Ellen Siberian Tiger’s explorative Cinderblock Cindy challenges gender dynamics with compelling sounds
Philly three-piece Ellen Siberian Tiger recently released their latest full-length, Cinderblock Cindy, a powerhouse of self-expression that navigates vulnerable topics in the most intensely authentic way. The nine-track experimental rock LP serves as an impactful expressive tool that unfolds in a multitude of sonic moods.
Cinderblock Cindy is an exploration of frontperson Ellen Tiberio-Shultz’s gender, as well as the larger social impact of gender attributes and power dynamics in society. The record rejects gender stereotypes in a powerful manner: through simultaneously crushing yet beautiful vocals, powerful spoken statements of resistance, amplified synths and heavy walls of distorted sound that emphasize the frustration in Tiberio-Schultz’s emotive vocals.
On their website newsletter, Tiberio-Schultz spoke about the record’s meaning:
Existing in the patriarchy without benefiting from it feels to me like I’m under scrutiny, like people are looking at me and measuring me against what they think I should be and in the process rendering me a passive thing to be judged. So I tried to write about who I am without those expectations. I made this album to reject that passivity, and to take an active roll in shaping my own narrative as a queer, non binary person. Making these songs gave me a sense of clarity and strength in my gender and my queerness and I’m hopeful that it could do the same for other people.
Societal trends regarding gender are broken down starting from the opening track, “If A Tree Falls In The Forest.” The track builds on the philosophical question of whether or not there is a sound when a tree falls and no one sees it, but Ellen Siberian Tiger uses it as an analogy for the lack of centering queer voices in society and the additional effort it often takes for those voices to be heard. The track’s black and white video starkly emphasizes these messages, with Tiberio-Schultz’s singing directly into the camera, their mouth eventually being covered and losing their voice despite being wholeheartedly present. The track closes with the message to believe and listen to these voices that aren’t heard, “A tree fell in the forest and nobody saw it / I promise to believe.” “If A Tree Falls In The Forest” is a compelling opener that is only further expanded upon in the following tracks.
The record’s second track, “Drown,” embodies just about all of the components existing throughout Cinderblock Cindy that solidify its messages and their compelling effects. The track begins with a clear vocal delivery, enhanced by occasionally joined background harmonies and spurts of guitar and drums as Tiberio-Schultz begins to dissect traditional conceptions of gendered emotions: “Baby wants the ocean / he’s gonna drown / baby doesn’t need help / he’s a man now.” At the track’s halfway mark, Tiberio-Schultz’s distant vocals repeating “he’s gonna” lead the guitar and drum melody into a clear foreground with a catchy lead guitar. At the same time, their vocals become slightly clearer but echo with slight distortion in a spoken vocal delivery, discussing how they can’t embody masculine traits of emotion without being perceived differently on the basis of gender: “I’m expressive in all the wrong ways and sad for all the reasons / Isn’t that right? / Isn’t that what you think?”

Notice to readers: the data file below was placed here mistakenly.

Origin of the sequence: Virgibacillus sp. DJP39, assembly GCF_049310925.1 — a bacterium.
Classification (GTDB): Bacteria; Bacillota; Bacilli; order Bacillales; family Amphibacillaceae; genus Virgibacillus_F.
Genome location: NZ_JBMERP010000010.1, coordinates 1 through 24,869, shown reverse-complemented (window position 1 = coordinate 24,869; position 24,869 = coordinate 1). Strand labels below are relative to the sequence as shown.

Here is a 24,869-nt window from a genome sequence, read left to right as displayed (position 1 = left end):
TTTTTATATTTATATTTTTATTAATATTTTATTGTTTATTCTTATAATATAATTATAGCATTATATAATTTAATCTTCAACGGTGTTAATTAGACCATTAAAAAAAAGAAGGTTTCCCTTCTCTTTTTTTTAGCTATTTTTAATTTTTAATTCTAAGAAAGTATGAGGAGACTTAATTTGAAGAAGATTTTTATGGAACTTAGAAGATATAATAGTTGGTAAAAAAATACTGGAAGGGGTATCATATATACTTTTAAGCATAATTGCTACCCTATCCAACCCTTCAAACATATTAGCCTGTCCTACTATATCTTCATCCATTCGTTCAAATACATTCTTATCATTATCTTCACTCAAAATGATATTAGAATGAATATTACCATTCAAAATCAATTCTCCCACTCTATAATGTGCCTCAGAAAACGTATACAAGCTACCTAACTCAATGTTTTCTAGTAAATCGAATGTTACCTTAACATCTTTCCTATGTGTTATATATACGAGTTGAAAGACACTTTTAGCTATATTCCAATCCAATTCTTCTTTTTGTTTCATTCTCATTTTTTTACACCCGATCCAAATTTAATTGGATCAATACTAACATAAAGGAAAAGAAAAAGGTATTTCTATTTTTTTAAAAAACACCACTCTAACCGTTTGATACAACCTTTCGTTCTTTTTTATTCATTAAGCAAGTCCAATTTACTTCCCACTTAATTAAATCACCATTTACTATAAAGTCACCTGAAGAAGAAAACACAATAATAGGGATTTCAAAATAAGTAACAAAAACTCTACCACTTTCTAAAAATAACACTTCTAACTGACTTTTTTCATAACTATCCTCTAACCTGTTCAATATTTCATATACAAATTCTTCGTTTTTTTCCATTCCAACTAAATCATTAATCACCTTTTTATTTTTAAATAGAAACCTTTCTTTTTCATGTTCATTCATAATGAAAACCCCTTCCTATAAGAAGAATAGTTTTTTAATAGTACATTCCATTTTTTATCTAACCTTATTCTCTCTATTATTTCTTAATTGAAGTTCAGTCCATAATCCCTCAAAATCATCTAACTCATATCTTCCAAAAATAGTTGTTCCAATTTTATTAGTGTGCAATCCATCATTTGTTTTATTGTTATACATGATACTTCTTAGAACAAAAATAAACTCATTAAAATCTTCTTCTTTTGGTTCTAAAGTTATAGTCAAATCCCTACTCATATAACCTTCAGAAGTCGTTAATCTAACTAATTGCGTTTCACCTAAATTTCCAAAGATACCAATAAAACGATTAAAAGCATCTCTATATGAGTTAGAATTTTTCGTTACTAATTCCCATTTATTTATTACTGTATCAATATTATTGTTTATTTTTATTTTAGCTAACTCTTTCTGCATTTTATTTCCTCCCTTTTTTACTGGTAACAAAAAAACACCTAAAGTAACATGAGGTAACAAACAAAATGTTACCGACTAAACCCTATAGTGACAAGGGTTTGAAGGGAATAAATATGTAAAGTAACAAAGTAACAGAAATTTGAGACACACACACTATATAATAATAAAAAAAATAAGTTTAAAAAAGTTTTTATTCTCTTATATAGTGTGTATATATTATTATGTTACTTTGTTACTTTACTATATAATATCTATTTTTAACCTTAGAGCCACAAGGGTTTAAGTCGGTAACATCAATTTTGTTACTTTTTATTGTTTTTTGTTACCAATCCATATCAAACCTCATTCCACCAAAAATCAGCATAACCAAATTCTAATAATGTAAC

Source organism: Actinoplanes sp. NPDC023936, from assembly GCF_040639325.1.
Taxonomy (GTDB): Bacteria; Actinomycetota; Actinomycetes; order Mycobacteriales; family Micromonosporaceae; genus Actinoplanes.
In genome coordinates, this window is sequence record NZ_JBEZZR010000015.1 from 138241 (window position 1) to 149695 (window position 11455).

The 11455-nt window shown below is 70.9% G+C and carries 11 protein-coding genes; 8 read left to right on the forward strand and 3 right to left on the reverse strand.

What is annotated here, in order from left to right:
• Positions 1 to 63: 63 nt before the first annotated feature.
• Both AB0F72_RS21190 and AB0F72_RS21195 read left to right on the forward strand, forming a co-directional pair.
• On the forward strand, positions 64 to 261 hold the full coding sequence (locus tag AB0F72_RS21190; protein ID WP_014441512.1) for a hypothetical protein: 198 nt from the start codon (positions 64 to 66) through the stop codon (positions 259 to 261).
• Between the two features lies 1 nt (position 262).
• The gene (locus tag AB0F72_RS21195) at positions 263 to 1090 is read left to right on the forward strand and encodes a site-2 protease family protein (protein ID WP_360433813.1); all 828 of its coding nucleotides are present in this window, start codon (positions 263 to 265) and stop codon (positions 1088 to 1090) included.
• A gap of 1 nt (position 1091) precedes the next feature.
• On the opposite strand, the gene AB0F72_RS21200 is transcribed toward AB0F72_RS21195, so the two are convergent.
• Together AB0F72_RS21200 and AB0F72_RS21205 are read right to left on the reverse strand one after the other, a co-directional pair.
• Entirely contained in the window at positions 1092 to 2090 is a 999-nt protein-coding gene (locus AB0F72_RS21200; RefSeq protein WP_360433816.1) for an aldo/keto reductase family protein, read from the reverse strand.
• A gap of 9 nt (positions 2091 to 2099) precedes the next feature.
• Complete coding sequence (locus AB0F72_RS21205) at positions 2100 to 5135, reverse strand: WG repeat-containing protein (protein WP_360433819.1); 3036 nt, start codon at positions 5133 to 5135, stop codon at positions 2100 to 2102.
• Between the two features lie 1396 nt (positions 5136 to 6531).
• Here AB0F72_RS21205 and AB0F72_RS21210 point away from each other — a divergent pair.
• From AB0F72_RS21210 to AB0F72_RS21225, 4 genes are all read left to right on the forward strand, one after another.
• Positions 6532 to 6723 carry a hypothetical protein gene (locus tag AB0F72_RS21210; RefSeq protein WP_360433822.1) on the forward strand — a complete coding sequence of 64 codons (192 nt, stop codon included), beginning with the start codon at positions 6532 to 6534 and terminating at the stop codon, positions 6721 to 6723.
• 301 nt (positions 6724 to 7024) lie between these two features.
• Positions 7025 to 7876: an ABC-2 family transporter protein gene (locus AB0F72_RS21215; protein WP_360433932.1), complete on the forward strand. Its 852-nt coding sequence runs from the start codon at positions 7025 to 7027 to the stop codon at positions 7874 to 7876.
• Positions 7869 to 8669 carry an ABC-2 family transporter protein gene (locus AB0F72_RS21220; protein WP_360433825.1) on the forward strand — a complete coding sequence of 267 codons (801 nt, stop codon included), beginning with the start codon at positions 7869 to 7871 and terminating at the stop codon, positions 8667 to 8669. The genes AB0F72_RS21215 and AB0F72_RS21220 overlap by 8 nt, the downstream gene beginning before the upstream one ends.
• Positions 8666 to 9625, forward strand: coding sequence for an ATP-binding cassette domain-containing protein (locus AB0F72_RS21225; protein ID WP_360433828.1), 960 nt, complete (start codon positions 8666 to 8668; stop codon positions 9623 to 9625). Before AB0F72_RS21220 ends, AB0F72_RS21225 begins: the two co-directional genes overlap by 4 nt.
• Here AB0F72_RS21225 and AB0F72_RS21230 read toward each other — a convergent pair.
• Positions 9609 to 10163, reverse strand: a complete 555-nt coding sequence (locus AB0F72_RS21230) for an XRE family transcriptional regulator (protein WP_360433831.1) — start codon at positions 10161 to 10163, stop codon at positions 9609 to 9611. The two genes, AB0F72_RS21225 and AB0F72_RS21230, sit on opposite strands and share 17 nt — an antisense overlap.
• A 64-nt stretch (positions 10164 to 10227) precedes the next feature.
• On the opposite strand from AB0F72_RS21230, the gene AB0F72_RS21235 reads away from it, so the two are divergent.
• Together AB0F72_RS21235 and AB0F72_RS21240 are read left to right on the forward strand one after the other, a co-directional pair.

Tiberio-Shultz experiments with their vocal delivery range throughout the project. On tracks like “For Better Or For Worse” and “Grinding My Teeth” they showcase the clarity, and sheer rawness in their vocals. They draw on the familiar experimental rock outfit St. Vincent and the sonic style of Mitski in their mutual eloquent control of the shakiness in their intensely emotive voice that is full of purpose and knowledgeable delivery. Ellen Siberian Tiger’s gripping sound makes their lyrical messages clear.
Cinderblock Cindy’s title track is the record’s longest and arguably one of the more gloomily intense. It opens with the steady, thumping bass line of Collin Dennen surrounding Tiberio-Shultz’s vocals and a lead guitar that eventually makes way into a heavily distorted riff accompanied by the ferocious drums of Richard Straub. It closes with a crescendo of guitar and drums that amplify the shouts of Tiberio-Shultz, chanting “she is full.”
On their latest record, Ellen Siberian Tiger pointedly channels their self-description as a “feminist indie rock band with orchestral and punk influences.” Each track presents a different resistance to patriarchal structures, done so in a manner with the kick and intensity of punk music as well as using the variety of expressions in orchestral compositions. Cinderblock Cindy feels like Ellen Siberian Tiger’s own way of dismantling the gender binary through their experiences in society and relationships, but also serves as a place for listeners to lean into and apply their own experience.
Listen to Cinderblock Cindy below, and grab a download via Bandcamp here.